Taking a run at Ebonizing - Router Forums
Reply
 
LinkBack Thread Tools Display Modes
post #1 of 31 (permalink) Old 10-30-2012, 10:20 PM Thread Starter
Registered User
 
GulfcoastGuy's Avatar
 
Join Date: Feb 2012
Country: United States
First Name: Patrick
Posts: 882
 
Default Taking a run at Ebonizing

I've decided to try my hand at ebonizing. I have red oak which is supposed to be a prime candidate. I googled "ebonizing with steel wool and vinegar" and got more than enough info to get started.

First the basics for those that don't know. Ebonizing is the process of darkening wood grain in varying degrees by causing a chemical reaction in the tannins in the wood. Some wood has more tannin, (walnut, oak, cherry) some not so much (sycamore, birch and aspen). The wood is washed with a Ferrous Acetate solution that reacts with the tannins producing a dark color. The more tannin that combines with more Ferrous Acetate in a given area the darker the result.

The solution(s):

Ferrous Acetate is produced when Acetic Acid comes in contact with Iron. The common method is to emerse a washed #0000 steel wool pad (simple dish washing soap and water to remove manufacturing oils) in simple 5% household vinegar. The steel wool is left to pickle for days to weeks till the pad is dissolved. The maximum strength is achieved when all the Acetic Acid is consumed and the reaction stops. Adding a drop of the "pickle juice" to some baking soda and watching for a reaction is the indicator. If the baking soda fizzes, add more steel wool and try again in a couple of days.

Here's my first test solution. One shredded steel wool pad in a quart jar fill with vinegar. Note there is a hole in the top. A must if you want to avoid a burst jar as the reaction produces traces of hydrogen gas as a by product.

[IMG] Pickled steel wood by pat w1, on Flickr[/IMG]

To give the reaction a little boost, tannin content can (read: should) be augmented by first washing the piece with a separate tannin rich solution. I'm going to try a very strong black tea (10 standard bags to 2-1/2 cups water) but if more tannin is desired the use of bark tea is recommended. Bark tea is made by adding one heaping tablespoon of Quebracho Extract to one quart of hot water.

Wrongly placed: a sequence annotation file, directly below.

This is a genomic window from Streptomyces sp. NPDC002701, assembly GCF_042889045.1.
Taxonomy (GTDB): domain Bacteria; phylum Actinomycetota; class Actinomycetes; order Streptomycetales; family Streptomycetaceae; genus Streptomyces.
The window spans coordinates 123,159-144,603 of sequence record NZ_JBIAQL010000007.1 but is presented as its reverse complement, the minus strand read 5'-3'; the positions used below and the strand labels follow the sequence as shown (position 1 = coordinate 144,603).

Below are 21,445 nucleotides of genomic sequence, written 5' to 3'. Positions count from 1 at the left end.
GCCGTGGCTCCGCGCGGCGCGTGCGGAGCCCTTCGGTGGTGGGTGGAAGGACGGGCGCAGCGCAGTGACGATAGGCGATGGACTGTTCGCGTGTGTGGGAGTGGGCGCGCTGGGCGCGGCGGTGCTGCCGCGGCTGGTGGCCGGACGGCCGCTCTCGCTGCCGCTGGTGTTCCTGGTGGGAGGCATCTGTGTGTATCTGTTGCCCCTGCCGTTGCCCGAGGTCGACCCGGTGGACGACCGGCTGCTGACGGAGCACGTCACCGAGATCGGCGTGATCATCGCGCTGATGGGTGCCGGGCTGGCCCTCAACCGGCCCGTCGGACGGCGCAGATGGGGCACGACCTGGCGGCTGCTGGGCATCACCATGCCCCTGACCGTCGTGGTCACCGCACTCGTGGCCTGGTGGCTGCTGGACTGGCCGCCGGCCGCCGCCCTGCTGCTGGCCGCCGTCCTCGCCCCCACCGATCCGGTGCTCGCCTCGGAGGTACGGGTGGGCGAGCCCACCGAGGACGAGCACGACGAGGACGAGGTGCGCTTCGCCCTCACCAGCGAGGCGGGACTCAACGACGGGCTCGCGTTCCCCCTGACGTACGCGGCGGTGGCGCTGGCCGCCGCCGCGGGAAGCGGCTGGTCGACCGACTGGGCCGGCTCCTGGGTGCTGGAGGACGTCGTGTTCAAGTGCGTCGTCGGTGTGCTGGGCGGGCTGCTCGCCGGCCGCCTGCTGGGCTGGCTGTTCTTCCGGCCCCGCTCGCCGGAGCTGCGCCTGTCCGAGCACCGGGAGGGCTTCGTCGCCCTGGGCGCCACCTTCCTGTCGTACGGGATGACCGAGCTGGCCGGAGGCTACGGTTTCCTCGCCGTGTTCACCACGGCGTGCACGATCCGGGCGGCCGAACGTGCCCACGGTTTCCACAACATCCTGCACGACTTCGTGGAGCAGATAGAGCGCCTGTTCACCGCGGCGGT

My tea:

[IMG] tea by pat w1, on Flickr[/IMG]

There's more but I have plenty of time to continue while the Ferrous Acetate cooks.

More later.
GCG
GulfcoastGuy is offline  
Sponsored Links
Advertisement
 
post #2 of 31 (permalink) Old 10-31-2012, 05:23 AM
Registered User
 
Iceman567's Avatar
 
Join Date: Apr 2012
Country: United States
First Name: Ted
Posts: 242
 
Default

Your correct about the oak. Not so good on pine, also try a piece of walnut, it will be almost black.

The trouble with quotes on the internet is that you never know if they are genuine. - Abraham Lincoln
Iceman567 is offline  
post #3 of 31 (permalink) Old 10-31-2012, 06:01 AM
Registered User
 
Join Date: Jun 2011
Country: United Kingdom
First Name: Andy
Posts: 577
 
Default

I've been trying that recently too. I had good results with walnut, better than oak. The depth of colour was more even on the walnut. After finishing, under strong light the walnut shows as black with a hint of red, on the oak the undertone was more yellow.
AndyL is offline  
Sponsored Links
Advertisement
 
post #4 of 31 (permalink) Old 10-31-2012, 08:37 AM
Registered User
 
Gene Howe's Avatar
 
Join Date: Jul 2007
Country: United States
First Name: Gene
Posts: 10,949
 
Default

Anticipating your report on it's use.
Thanks for posting this.

Gene Howe
Snowflake, AZ

'The true soldier fights not because he hates what is in front of him, but because he loves what is behind him.' G. K. Chesterton

Please edit your profile with a name and location so we can better assist you and make for a friendlier forum.
Gene Howe is offline  
post #5 of 31 (permalink) Old 10-31-2012, 09:08 AM
Registered User
 
bobbotron's Avatar
 
Join Date: Jan 2010
Country: Canada
First Name: Rob
Posts: 231
 
Default

I just played with this recently on pine. It produces different results, not ebony but makes it look quite weathered like barn wood. I should post my results up here when I get a good photo of it.

I tried this on white cedar, and it turned it a slightly green/grey that wasn't very appealing. :P
bobbotron is offline  
post #6 of 31 (permalink) Old 10-31-2012, 09:19 AM Thread Starter
Registered User
 
GulfcoastGuy's Avatar
 
Join Date: Feb 2012
Country: United States
First Name: Patrick
Posts: 882
 
Default